The machinist landscape: Land Art Generator Initiative (Competition)

Greg Keeffe, Mike Dring

    Research output: Non-textual formDesign

    256 Downloads (Pure)

    Abstract

    THE MACHINIST LANDSCAPE: AN ENTROPIC GRID OF VARIANCE
    ‘By drawing a diagram, a ground plan of a house, a street plan to the location of a site, or a topographic map, one draws a “logical two dimensional picture”. A “logical picture” differs from a natural or realistic picture in that it rarely looks like the thing it stands for.’
    A Provisional Theory of Non-Sites, Robert Smithson (1968)

    Between design and ground there are variances, deviations and gaps. These exist as physical interstices between what is conceptualised and what is realised; and they reveal moments in the design process that resist the reconciliation of people and their environment (McHarg 1963). The Machinist Landscape interrogates the significance of these variances through the contrasting processes of coppice and photovoltaic energy. It builds on the potential of these gaps, and in doing so proposes that these spaces of variance can reveal the complexity of relationships between consumption and remediation, design and nature.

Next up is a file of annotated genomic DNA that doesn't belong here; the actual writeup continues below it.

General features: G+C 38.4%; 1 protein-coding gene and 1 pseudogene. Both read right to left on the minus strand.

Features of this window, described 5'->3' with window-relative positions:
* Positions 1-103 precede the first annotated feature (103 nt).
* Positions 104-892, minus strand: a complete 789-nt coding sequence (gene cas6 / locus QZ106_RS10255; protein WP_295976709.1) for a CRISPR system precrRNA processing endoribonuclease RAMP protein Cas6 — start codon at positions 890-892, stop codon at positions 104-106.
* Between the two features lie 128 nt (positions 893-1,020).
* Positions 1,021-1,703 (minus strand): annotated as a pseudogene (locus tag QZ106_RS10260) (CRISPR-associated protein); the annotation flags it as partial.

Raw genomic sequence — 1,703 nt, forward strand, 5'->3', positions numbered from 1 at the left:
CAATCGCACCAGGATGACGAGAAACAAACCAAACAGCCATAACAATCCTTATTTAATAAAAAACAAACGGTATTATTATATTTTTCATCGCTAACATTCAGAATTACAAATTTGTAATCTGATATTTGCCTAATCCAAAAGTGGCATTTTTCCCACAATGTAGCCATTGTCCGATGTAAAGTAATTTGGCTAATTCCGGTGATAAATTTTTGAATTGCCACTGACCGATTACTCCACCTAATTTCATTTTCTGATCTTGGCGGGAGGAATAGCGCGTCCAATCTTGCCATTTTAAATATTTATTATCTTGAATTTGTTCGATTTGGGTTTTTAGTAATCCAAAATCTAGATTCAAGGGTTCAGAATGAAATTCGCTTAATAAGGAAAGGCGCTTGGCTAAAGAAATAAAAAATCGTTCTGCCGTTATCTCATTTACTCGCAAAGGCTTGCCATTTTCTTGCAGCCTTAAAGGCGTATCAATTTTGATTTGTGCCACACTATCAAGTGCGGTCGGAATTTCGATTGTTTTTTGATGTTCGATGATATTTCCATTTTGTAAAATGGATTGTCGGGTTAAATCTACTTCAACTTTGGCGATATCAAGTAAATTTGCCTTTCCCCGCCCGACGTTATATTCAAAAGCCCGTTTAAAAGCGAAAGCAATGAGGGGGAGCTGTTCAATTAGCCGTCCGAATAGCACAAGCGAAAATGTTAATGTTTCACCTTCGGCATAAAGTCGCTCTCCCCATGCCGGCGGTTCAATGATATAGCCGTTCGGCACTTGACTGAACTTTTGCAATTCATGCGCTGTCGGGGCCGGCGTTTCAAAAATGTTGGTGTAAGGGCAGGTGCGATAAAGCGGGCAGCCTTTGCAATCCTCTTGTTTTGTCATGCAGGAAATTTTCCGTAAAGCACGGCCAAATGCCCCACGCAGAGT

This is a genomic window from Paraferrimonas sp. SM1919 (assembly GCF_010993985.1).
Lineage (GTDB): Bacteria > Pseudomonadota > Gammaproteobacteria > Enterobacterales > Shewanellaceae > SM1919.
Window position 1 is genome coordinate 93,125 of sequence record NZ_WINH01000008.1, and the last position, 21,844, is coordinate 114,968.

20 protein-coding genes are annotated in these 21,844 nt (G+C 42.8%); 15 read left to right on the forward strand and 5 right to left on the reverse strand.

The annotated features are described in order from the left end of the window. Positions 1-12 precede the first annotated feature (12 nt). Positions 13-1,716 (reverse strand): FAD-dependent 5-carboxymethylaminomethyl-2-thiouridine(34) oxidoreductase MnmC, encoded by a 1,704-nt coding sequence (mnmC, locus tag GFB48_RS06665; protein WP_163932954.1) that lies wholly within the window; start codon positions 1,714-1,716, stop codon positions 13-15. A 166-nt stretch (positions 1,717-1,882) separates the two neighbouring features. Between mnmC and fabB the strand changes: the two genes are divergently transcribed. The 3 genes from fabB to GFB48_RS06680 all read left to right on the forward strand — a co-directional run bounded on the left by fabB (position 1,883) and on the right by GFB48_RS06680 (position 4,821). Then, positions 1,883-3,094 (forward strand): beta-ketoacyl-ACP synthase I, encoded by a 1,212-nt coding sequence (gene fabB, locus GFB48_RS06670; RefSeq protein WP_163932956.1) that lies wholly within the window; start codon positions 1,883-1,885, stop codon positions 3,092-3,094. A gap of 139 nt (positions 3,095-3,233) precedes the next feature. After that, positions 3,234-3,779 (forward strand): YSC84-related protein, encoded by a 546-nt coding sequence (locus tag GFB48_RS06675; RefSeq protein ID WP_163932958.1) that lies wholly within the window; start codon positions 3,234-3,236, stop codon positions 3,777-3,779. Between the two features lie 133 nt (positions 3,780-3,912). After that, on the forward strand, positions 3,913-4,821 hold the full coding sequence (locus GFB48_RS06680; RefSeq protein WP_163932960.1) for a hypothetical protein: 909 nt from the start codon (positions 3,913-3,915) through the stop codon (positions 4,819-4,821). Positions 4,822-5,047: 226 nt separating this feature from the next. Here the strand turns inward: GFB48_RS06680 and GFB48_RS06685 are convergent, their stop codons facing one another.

Fresh Kills Park, and in particular the draft master plan (2006), offers a framework to explore this artificial construct. Central to the Machinist Landscape is the analysis of the landfill gas collection system, planned on a notional 200ft grid. Variations are revealed between this diagrammatic grid measure and that which has been constructed on the site. These variances between the abstract and the real offer the Machinist Landscape a powerful space of enquiry. Are these gaps a result of unexpected conditions below ground, topographic nuances or natural phenomena? Does this space of difference, between what is planned and what is constructed, have the potential to redefine the dynamic processes and relations with the land?
    The Machinist Landscape is structured through this space of variance with an ‘entropic grid’, the under-storey of which hosts a carefully managed system of short-rotation coppice (SRC). The coppice, a medieval practice related to energy, product, and space, operates on theoretical and programmatic levels. It is planted along a structure of linear bunds, stabilized through coppice pole retaining structures and enriched with nutrients from coppice produced bio-char. Above the coppice is built an upper-storey of photovoltaic (PV); its structures fabricated from the coppiced timber and the PV produced with graphene from coppice charcoal processes.
    Original languageEnglish
    Media of outputOnline
    Size4 xa1
    Publication statusPublished - 22 Sep 2012

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